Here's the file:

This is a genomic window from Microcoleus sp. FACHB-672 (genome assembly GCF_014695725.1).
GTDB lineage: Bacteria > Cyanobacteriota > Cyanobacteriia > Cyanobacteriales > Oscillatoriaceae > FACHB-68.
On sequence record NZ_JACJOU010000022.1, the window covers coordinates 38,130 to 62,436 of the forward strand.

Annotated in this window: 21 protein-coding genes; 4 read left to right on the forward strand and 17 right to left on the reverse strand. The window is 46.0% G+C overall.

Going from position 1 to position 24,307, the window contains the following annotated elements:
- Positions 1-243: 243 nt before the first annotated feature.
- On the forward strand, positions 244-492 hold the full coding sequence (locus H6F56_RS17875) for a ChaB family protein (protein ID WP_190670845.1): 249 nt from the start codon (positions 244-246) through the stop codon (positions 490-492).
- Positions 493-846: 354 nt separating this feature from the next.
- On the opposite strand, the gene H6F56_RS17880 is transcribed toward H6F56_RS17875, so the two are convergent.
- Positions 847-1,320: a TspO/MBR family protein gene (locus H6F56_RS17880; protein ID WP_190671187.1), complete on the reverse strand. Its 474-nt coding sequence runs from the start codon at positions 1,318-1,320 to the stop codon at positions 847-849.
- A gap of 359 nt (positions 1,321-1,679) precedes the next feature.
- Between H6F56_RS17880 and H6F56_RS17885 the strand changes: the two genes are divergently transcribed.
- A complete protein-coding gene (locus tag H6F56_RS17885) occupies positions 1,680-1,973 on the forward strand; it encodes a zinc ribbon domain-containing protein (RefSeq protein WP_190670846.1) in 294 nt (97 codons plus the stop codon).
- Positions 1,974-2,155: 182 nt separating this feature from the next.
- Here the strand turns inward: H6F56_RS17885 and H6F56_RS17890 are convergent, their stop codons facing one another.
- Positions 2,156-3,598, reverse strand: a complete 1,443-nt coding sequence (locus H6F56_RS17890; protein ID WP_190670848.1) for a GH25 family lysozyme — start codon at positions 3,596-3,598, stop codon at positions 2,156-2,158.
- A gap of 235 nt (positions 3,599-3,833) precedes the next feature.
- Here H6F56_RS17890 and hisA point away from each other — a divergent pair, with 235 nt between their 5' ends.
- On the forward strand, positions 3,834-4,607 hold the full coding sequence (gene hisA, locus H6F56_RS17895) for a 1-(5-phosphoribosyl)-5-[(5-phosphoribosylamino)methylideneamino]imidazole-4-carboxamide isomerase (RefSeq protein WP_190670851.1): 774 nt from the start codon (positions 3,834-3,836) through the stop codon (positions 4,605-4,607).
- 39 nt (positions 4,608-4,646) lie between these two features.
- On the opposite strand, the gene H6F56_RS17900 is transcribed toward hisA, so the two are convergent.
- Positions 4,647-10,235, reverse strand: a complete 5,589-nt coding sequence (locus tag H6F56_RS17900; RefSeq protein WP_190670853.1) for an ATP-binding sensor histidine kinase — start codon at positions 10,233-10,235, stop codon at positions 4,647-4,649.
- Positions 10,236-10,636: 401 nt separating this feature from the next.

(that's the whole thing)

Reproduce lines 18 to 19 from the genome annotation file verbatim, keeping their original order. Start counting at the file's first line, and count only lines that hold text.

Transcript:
- Here H6F56_RS17890 and hisA point away from each other — a divergent pair, with 235 nt between their 5' ends.
- On the forward strand, positions 3,834-4,607 hold the full coding sequence (gene hisA, locus H6F56_RS17895) for a 1-(5-phosphoribosyl)-5-[(5-phosphoribosylamino)methylideneamino]imidazole-4-carboxamide isomerase (RefSeq protein WP_190670851.1): 774 nt from the start codon (positions 3,834-3,836) through the stop codon (positions 4,605-4,607).